In our last couple API strategy workshops, we've had good discussions on a common question for API providers - do you need to offer an SDK (software dev kit) for your API?
In this context we defined an SDK as going beyond offering an API to include platform-specific code that developers use in their apps to invoke API operations, also including the source code, and documentation that developers might need. Here's what we came up with:
Reasons to consider an SDK:
Speed adoption on a specific platform - for example Objective C SDK for iPhone. Lots of experienced developers are just starting off with objective C+ so an SDK might be helpful.
Simplify integration effort required to work with your API - If key use cases are complex or need to be complemented by standard on-client processing.
An SDK can help reduce bad or inefficent code that might slow down service for everyone.
To market your API to a specific community - you upload the SDK to a samples or plug-in page on the platform's exisitng developer community.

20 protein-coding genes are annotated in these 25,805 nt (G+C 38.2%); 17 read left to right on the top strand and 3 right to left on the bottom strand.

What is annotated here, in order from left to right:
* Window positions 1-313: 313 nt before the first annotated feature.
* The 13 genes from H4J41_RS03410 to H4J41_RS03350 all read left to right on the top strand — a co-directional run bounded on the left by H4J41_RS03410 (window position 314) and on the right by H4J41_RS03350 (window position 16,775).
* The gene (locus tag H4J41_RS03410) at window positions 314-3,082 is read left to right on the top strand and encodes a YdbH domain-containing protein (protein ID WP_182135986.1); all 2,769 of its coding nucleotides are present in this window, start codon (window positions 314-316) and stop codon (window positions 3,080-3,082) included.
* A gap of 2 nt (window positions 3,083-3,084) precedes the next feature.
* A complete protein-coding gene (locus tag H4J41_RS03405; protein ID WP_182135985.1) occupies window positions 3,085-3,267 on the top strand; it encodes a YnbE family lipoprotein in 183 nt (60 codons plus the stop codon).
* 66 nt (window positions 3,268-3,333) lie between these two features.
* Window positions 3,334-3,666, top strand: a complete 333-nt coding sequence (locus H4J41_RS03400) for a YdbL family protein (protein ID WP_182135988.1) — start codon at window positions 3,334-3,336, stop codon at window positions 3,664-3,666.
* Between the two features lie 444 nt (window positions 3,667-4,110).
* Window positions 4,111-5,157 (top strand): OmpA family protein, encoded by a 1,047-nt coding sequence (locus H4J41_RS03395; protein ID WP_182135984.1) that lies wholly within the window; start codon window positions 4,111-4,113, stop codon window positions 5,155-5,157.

Reasons you might not need an SDK:
If your API is designed for adoption - standards-based, well documented, etc.. developers may be able to get rolling without a client SDK.
Resources - it's tough to do a SDK for each platform you target, you'll have to pick carefully. Also, it can be time consuming and expensive to create SDKs (tip: maybe packaging up internal samples or test cycles can kickstart things)
Maintenance and versioning - convincing clients to upgrade to the newest version can be rough. Also, capturing the "local flavor" of each language you support can be a challenge.
Complexity -On each platform there might be use cases you don't expect, like keeping application-level secrets off clients, debugging, etc.
Agree or disagree?